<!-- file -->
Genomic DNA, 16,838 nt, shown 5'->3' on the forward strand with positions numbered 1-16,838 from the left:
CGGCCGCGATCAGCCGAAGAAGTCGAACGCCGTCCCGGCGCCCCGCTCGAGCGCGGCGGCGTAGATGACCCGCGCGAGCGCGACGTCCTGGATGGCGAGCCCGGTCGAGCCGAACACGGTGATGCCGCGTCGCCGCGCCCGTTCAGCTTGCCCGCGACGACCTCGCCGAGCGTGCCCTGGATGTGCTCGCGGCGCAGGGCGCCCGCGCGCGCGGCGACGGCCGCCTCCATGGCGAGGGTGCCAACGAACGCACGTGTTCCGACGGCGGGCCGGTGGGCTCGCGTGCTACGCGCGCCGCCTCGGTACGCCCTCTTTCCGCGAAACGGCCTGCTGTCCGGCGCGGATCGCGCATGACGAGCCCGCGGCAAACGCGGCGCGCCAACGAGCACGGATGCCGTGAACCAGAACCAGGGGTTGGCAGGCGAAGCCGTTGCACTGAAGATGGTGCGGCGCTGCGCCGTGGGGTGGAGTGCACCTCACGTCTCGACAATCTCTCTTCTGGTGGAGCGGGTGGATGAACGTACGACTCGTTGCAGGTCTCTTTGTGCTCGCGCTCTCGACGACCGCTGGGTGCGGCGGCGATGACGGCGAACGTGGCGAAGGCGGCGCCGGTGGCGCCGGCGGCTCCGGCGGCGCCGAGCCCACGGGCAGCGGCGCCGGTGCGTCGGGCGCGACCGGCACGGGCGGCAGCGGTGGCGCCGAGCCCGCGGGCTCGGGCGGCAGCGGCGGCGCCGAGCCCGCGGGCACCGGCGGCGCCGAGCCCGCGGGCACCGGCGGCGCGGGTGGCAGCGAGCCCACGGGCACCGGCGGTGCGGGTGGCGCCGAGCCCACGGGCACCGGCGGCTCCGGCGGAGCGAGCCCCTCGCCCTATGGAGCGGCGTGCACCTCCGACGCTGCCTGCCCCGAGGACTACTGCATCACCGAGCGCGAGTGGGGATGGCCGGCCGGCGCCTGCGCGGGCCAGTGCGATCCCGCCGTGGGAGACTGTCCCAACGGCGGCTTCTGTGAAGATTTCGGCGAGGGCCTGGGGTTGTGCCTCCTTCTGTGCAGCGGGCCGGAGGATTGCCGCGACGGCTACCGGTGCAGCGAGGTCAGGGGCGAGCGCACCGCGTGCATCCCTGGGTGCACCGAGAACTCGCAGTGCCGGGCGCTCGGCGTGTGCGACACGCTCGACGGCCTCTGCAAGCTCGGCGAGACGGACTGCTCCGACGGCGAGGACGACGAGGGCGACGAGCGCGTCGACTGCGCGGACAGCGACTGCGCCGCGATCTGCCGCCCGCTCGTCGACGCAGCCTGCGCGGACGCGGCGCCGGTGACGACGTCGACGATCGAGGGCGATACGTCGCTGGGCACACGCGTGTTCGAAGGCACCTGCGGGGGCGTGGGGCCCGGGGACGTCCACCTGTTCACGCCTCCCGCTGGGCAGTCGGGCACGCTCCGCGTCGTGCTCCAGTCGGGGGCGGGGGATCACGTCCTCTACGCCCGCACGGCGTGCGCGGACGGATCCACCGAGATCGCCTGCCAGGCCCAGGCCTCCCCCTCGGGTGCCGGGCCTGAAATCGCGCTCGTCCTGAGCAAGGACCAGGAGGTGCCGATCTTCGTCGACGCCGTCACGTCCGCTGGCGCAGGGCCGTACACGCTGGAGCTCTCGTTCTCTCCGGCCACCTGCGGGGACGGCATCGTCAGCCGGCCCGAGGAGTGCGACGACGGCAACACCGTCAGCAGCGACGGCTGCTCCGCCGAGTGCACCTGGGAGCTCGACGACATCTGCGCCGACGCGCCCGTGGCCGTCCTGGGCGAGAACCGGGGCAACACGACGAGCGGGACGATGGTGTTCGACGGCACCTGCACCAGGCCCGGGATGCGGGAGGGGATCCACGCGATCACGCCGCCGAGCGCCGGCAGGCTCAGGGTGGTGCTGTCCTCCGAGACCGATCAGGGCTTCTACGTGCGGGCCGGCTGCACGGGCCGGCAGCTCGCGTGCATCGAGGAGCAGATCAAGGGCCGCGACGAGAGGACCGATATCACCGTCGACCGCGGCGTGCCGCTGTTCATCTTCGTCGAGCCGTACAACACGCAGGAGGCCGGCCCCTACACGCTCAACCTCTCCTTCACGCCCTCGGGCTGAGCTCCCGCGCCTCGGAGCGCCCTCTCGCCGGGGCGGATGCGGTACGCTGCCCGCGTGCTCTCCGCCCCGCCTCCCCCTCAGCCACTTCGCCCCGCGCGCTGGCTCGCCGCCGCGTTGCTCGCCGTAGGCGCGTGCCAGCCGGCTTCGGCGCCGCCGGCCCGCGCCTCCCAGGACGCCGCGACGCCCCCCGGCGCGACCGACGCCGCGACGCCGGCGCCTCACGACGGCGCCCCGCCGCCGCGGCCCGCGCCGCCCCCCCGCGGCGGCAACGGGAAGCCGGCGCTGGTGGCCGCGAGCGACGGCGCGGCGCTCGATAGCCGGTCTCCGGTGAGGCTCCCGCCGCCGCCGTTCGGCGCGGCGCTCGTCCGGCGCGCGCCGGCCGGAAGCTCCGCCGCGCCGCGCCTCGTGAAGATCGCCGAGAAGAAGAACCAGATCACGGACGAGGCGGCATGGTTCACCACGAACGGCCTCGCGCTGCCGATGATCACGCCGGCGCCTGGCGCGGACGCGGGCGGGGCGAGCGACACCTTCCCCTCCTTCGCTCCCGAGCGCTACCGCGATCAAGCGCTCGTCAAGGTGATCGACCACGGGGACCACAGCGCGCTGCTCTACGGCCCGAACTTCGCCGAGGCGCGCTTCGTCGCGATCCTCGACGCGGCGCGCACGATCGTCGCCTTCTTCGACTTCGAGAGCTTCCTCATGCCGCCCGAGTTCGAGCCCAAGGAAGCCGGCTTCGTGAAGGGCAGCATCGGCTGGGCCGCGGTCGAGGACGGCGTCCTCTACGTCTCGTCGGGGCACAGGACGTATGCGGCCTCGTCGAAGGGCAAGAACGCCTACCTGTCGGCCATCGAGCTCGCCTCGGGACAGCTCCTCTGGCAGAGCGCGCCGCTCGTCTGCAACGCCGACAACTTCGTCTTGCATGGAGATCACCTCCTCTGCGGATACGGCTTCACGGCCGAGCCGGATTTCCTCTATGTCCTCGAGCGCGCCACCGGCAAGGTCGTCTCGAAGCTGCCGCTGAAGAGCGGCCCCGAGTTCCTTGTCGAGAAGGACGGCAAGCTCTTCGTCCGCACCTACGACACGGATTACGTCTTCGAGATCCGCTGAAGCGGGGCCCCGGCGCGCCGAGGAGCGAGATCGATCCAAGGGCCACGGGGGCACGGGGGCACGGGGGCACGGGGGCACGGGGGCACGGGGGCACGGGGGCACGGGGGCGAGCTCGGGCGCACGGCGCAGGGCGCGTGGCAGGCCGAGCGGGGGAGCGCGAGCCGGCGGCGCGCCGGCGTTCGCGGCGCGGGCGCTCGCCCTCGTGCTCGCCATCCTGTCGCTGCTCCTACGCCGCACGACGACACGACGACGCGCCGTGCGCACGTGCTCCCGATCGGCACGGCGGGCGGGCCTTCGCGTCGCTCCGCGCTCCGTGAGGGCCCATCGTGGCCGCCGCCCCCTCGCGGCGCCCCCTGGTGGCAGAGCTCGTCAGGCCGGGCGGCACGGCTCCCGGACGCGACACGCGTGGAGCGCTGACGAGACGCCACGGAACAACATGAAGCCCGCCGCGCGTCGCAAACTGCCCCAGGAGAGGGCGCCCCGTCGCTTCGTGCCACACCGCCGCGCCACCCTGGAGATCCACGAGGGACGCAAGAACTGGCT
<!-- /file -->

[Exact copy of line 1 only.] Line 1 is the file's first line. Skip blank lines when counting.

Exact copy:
Genomic DNA, 16,838 nt, shown 5'->3' on the forward strand with positions numbered 1-16,838 from the left: